Tuesday, April 21, 2009

A Rose (quartz) By Any Other Name...

...would still be rose quartz! Today I'm tackling the subject of those confusing names of stones that you may run across when searching for jewelry or supplies.

Just like "pate de foie gras" sounds much more palatable and decadent than "fatty ground goose liver", Mont Blanc Ruby sounds much more appealing (and expensive) than rose quartz. In reality, they are one and the same. In an attempt to romanticize gemstones and make them sound more alluring to potential customers, the jewelry industry has come up with an incredible list of confusing misnomers for gemstones. Add to that the fact that we have come to associate certain colors with the gemstones we originally named them for and it can make one's mind reel!

So... a few things to keep in mind when you're shopping for jewelry or supplies to create jewelry-

  • the use of a color in a description does not necessarily mean that it is made of that gemstone. For example, amethyst is a gemstone. It is also a shade of purple - although the gemstone is not always purple... and it is also a form of crystalline quartz. But amethyst crystal is - (drum roll please) - glass!

  • just like plant and animal life, minerals are classified by families. For those of you who may not be quite sure of what I'm talking about, it's kind of like a family tree. Take Mookaite (you) for example. It is a form of Jasper (Dad), which is a form of Chalcedony (Grandpa Jones), which is a form of Quartz (Great Grandpa Smith). While each level of the family has specific characteristics which differentiate it from other levels, all of the levels do have some of the same basic characteristics - just like you retain some of Great Grandpa Smith's genetic makeup. Chances are good tho, that you'd rather be labelled with his qualities that are more appealing or positive. You probably won't see many jewelry sellers labeling that piece of Jasper as quartz, but if they did, they would still be correct!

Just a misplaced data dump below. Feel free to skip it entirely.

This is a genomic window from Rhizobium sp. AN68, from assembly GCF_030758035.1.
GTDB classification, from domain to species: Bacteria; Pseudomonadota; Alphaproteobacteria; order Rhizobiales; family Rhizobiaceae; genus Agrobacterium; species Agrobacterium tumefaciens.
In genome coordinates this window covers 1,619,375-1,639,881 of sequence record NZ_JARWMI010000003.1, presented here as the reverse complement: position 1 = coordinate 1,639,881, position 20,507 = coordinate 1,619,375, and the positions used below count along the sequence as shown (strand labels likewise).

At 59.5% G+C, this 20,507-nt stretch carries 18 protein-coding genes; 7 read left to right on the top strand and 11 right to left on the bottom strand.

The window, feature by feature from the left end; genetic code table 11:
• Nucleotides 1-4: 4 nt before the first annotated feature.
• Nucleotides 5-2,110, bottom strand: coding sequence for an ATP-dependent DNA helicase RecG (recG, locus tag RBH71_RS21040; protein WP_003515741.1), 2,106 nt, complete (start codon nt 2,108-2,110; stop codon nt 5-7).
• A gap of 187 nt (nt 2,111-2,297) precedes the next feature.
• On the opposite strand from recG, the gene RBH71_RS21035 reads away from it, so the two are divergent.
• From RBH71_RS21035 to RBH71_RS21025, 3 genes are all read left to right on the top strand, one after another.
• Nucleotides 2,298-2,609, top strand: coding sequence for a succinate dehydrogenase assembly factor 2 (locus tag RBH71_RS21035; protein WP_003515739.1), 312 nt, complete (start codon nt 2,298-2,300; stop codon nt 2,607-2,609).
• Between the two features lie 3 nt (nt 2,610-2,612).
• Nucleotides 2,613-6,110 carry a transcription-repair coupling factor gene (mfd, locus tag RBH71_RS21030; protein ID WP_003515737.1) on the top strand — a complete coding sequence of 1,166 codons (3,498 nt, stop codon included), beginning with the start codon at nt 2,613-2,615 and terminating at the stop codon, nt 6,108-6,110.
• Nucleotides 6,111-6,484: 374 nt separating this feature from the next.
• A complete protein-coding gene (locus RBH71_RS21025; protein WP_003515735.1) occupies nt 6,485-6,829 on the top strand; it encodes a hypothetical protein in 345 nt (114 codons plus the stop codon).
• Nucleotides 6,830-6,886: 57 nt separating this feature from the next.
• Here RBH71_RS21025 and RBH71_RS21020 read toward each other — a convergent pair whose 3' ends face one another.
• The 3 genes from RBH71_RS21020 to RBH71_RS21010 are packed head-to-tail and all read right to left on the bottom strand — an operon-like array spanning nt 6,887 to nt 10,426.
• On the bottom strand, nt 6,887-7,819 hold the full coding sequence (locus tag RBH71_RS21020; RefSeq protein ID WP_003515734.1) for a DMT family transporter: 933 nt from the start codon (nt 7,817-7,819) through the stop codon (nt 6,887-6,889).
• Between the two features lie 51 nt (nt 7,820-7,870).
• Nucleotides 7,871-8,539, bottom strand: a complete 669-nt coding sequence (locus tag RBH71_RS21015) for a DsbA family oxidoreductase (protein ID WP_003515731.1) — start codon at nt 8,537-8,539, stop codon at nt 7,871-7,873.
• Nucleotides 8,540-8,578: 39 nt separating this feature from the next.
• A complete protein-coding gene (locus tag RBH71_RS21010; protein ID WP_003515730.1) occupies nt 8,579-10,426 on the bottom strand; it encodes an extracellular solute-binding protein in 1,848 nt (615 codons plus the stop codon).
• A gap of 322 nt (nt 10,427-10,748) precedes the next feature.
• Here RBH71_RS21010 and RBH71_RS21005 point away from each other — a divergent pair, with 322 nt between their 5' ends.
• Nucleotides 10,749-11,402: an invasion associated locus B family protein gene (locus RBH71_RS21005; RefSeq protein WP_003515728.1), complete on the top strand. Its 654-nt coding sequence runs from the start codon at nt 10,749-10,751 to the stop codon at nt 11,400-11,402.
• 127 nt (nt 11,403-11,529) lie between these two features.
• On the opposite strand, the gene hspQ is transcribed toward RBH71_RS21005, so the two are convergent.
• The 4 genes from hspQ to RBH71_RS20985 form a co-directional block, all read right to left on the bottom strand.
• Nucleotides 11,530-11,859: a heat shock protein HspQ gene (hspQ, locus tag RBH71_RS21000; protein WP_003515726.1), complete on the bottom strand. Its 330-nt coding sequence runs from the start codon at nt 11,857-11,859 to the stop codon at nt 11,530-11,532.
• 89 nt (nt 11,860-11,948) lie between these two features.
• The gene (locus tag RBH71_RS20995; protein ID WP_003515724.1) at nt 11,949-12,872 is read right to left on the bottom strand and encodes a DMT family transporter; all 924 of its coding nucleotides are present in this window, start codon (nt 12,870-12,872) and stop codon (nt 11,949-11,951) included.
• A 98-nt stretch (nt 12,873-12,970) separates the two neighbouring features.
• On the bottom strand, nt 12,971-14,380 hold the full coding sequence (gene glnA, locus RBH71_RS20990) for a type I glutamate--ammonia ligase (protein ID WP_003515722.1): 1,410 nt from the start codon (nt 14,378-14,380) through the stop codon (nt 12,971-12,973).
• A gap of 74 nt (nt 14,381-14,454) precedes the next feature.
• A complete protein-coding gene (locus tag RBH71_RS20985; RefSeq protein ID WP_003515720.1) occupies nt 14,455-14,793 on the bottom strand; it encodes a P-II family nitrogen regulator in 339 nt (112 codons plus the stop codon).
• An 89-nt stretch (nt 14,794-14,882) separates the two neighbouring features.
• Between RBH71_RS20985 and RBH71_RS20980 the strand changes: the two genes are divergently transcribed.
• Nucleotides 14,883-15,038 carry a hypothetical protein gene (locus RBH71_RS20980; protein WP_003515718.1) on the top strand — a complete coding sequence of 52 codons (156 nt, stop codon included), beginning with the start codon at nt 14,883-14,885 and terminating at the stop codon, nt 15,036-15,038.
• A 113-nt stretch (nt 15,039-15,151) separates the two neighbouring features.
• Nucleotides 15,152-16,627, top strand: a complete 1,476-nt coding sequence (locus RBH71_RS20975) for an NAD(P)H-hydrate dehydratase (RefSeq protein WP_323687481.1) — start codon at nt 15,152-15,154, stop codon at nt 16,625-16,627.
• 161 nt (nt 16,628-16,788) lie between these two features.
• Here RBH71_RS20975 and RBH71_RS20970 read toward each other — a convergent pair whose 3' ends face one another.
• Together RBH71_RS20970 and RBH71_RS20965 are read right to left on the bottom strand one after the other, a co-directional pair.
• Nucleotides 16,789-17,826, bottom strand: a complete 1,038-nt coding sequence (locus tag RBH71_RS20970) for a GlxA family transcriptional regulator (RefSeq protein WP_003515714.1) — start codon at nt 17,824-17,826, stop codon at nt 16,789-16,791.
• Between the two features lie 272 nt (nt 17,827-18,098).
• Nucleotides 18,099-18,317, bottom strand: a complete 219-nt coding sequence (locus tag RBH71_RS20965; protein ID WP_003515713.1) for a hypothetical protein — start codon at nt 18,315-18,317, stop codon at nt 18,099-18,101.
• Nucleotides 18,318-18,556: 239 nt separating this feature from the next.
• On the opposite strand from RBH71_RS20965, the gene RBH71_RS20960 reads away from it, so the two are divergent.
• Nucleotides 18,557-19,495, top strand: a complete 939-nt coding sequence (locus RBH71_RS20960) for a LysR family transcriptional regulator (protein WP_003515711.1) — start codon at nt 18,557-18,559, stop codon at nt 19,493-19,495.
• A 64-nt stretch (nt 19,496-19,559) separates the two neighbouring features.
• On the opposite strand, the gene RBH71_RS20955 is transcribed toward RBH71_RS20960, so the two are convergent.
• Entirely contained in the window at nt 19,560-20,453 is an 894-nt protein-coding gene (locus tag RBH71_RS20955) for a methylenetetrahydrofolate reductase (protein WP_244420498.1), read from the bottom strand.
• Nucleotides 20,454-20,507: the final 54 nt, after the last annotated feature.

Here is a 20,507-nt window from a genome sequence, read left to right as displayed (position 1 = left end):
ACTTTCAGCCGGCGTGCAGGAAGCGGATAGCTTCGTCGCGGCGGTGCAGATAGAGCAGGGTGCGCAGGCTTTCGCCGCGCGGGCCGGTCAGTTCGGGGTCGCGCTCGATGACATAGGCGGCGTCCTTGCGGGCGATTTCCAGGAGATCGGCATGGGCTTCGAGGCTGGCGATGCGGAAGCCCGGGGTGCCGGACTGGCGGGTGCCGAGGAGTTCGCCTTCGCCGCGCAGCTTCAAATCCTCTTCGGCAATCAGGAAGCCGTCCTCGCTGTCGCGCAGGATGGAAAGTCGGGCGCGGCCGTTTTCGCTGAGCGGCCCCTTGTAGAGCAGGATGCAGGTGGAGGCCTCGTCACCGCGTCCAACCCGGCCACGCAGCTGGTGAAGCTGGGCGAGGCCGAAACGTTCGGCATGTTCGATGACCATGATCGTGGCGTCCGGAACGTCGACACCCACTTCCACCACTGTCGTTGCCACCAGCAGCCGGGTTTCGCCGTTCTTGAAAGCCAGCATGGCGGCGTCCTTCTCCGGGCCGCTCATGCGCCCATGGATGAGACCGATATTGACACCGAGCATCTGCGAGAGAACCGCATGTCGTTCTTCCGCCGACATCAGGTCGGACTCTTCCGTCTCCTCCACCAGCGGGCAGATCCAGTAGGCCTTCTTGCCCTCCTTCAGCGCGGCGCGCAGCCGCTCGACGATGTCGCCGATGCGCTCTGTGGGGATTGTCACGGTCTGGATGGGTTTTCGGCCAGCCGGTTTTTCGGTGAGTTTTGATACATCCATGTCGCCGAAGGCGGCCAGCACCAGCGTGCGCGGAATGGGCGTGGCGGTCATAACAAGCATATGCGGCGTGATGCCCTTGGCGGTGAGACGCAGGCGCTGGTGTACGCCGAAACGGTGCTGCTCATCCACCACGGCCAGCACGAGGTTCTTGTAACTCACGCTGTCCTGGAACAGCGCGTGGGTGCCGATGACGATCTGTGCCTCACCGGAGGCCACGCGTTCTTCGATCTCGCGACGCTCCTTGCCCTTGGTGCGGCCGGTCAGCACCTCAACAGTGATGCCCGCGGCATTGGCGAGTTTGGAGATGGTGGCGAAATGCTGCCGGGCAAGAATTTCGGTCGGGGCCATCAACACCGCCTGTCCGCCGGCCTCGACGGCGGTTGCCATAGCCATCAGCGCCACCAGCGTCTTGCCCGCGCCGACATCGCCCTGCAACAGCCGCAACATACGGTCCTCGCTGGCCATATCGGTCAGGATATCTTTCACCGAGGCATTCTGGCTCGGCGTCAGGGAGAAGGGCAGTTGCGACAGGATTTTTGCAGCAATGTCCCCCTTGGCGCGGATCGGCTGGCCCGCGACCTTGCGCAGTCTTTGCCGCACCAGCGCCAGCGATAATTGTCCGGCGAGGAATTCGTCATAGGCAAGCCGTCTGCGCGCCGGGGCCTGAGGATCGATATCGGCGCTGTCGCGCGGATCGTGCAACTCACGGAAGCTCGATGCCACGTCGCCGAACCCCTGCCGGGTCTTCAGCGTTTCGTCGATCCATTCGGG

• the use of a place name with a gemstone name in a description does not necessarily mean that it is either from that place or is that gemstone. A good example of this is Amazon Jade, which is neither from the Amazon, nor is it Jade. It is actually Amazonite which belongs to the Feldspar family and, by the way, also does not come from anywhere near the Amazon.

  • an exotic sounding name is often just that. Don't be afraid to ask the seller about the actual composition of the stone. They should be able to provide that information easily and if they can't, do some research on your own. There is a wealth of information available on the internet, at your library, or even at your local bookstore.

  • cultured pearls are real pearls. Freshwater pearls are real pearls. Tahitian black pearls are real pearls, although they're not always black (they get their name from the black lipped oyster that produces them). Faux, glass, mother of pearl, and Swarovski pearls are not pearls...it doesn't mean that they aren't beautiful, inexpensive and durable, tho. It just means that they are not real pearls!

  • Here's the links to a few websites with some interesting information, if you're inclined to learn more about the wonderful gifts from Mother Earth that we call gemstones.

    Misleading Gem Names - http://www.gemscape.com/html/misnomer.htm
    Pure Pearls -http://www.purepearls.com/pearls-2.htm
    Gemstone Characteristics - http://www.csgnetwork.com/gemchar.html
    Gemological Institute of America - http://www.gia.edu/research-resources/gems-gemology/index.html

    Starting Friday, I'm going to start doing a short daily "feature" of some great Etsy shops. I'm working on setting up something in the sidebar to give this feature a home, but I will keep you posted. I will continue to be using images from a variety of stores to illustrate my articles, but it's fun to get to know the "people behind the photos" on Etsy as well!

    1 comment:

    Glitzer said...

    Thank you for featuring my earrings! :o) Your post is interesting! Neat Post!

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